Saturday, July 28, 2007

Righteousness, Extraordinarily Considered

Having described what he calls "ordinary righteousness" (i.e., righteousness attained by obeying the covenant of works), Westerholm goes on to argue that human sin and inability to obey God's commands neccessitates that righteousness be attained in an extraordinary way: Through faith in Christ (Perspectives Old and New on Paul, pp. 273 – 84).

A comparison of Romans 2:13 and 5:9 demonstrates the necessity of another type of righteousness beyond the "ordinary." In the former verse, one is justified because he is just—he is a "doer of the law." In 5:9, however, the one who is justified is "ungodly" (v. 6) and a "sinner" (v. 8). This is an example of what Westerholm calls "extraordinary righteousness ."

The basis for this extraordinary righteousness is the death of Christ (Rom. 3:24-26), without which it would be unjust for God to justify the wicked (Ex. 23:7). In fact, in order for God to justify in this extraordinary way, he must demonstrate his own righteousness in doing so (Rom. 3:26). This is not the case with "ordinary righteousness" (such as in 2:13, where justification is to be expected).

Moreover, extraordinary righteousness is called a "free gift of righteousness" and "justification by faith" (Rom. 5:17; 3:28), the "works" apart from which extraordinary righteousness is received being acts of moral goodness. The blessedness of being counted righteous "apart from works" consists in having one's lawless deeds forgiven, having one's sins covered, and not having one's sin counted against him (Rom. 4:4-8). And finally, the phenomenon of justified by faith is the divine response to the crisis brought about by man's sin (Rom. 1:18ff).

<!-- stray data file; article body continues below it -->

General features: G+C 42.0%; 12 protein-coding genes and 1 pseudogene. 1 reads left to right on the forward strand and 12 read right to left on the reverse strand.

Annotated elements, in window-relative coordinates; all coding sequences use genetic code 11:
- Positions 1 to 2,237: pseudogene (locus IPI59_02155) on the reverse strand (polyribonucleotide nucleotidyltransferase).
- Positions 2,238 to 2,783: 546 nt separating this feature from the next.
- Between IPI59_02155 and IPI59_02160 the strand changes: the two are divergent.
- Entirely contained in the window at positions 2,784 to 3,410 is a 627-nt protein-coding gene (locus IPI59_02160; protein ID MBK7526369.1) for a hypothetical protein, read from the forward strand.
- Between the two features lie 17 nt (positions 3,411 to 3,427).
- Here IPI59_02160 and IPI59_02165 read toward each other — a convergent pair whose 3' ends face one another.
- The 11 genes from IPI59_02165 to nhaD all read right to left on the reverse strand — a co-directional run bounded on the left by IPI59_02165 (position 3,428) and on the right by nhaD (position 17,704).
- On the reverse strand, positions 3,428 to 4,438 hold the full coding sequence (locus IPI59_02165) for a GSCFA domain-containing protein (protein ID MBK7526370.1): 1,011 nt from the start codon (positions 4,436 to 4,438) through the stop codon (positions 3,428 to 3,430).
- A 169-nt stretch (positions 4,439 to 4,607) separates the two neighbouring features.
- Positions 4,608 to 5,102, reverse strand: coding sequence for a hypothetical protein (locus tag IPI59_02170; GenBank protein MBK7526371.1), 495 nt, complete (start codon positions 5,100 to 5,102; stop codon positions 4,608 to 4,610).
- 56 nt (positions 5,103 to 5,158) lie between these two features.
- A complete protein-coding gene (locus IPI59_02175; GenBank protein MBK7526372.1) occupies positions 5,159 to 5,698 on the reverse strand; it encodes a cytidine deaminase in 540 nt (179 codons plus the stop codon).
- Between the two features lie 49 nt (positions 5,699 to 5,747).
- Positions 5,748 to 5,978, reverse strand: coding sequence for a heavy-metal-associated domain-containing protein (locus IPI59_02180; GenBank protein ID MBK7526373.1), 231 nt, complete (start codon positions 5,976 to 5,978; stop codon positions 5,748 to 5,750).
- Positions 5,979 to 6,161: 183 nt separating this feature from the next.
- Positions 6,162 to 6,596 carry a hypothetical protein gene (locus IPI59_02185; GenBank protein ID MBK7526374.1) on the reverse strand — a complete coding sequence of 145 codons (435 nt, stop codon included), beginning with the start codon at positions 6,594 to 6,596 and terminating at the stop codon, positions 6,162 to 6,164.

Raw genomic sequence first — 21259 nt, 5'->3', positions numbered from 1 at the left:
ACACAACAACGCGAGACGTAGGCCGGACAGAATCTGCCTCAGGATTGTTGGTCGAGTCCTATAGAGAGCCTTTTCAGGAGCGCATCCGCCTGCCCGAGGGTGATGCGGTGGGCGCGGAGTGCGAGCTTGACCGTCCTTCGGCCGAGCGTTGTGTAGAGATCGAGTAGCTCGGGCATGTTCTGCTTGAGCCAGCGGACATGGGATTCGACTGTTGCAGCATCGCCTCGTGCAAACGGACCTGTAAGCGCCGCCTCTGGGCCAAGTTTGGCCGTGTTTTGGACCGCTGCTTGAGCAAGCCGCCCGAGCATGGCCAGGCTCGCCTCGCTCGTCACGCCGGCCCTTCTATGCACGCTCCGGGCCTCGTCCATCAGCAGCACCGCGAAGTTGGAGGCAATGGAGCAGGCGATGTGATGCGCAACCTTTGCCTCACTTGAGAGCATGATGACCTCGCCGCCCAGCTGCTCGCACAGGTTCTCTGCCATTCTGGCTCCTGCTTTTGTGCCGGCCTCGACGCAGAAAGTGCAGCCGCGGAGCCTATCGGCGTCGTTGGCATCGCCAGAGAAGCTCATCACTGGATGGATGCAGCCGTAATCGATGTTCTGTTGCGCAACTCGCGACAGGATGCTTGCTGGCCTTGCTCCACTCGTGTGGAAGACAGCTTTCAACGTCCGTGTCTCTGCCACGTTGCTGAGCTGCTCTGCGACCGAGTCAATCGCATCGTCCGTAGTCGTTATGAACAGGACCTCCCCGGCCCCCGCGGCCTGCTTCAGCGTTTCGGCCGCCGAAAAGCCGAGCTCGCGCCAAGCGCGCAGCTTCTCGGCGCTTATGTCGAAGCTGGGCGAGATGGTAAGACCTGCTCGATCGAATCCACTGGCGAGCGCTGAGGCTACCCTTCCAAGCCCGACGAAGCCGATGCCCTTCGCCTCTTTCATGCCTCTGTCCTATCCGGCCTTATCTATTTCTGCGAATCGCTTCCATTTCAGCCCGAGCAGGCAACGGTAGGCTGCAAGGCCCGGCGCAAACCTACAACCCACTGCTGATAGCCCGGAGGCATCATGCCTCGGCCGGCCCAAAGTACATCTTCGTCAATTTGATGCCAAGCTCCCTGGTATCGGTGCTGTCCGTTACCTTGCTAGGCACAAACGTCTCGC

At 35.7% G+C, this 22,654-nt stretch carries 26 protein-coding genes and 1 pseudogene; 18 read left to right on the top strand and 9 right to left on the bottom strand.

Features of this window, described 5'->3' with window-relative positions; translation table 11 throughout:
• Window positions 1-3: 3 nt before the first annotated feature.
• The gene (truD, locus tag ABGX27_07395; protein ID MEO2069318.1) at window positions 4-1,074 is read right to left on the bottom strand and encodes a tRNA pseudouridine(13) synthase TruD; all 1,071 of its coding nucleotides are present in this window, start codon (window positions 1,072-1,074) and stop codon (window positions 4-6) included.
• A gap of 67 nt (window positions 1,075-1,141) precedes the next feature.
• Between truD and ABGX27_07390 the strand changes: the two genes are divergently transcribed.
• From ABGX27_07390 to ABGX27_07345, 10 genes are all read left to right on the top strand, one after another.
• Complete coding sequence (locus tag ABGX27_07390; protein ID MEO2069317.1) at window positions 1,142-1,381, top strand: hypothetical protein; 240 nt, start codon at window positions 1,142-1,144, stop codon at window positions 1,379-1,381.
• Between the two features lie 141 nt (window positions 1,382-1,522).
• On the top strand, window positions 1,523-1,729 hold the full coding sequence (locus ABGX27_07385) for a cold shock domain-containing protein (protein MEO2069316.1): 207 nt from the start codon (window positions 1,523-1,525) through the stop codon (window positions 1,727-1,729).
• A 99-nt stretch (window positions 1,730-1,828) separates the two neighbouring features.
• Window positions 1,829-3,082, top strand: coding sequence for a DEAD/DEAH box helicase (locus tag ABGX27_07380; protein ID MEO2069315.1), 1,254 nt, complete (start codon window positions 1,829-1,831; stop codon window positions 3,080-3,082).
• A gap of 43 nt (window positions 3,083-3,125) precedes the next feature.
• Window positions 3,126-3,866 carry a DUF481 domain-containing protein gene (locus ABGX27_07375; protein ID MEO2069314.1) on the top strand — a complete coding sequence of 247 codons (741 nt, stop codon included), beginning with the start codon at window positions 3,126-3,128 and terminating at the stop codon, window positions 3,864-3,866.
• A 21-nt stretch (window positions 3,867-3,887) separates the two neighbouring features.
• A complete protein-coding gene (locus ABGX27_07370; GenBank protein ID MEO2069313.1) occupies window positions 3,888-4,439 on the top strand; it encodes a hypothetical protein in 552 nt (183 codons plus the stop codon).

"When the ones justified are sinners, their righteousness cannot be the 'normal' one based on God's recognition of their deeds as appropriate (righteous). Lacking such deeds themselves, they must 'receive' righteousness 'freely' (3:24), 'without works' (4:2, 5, 6), as a 'gift' (5:17) – none of which can be said of those recognized as righteous because they are doers of the law. The contrast between the righteousness of the law and that of faith amounts to that between the righteousness of those who do the good spelled out in the law and that of sinners" (p. 281, emphasis original).
Though this point falls outside Westerholm's purview, it seems clear that the Federal Vision's most glaring fault is its unwillingness to distinguish between ordinary and extraordinary righteousness (or if you prefer, between the law and the gospel).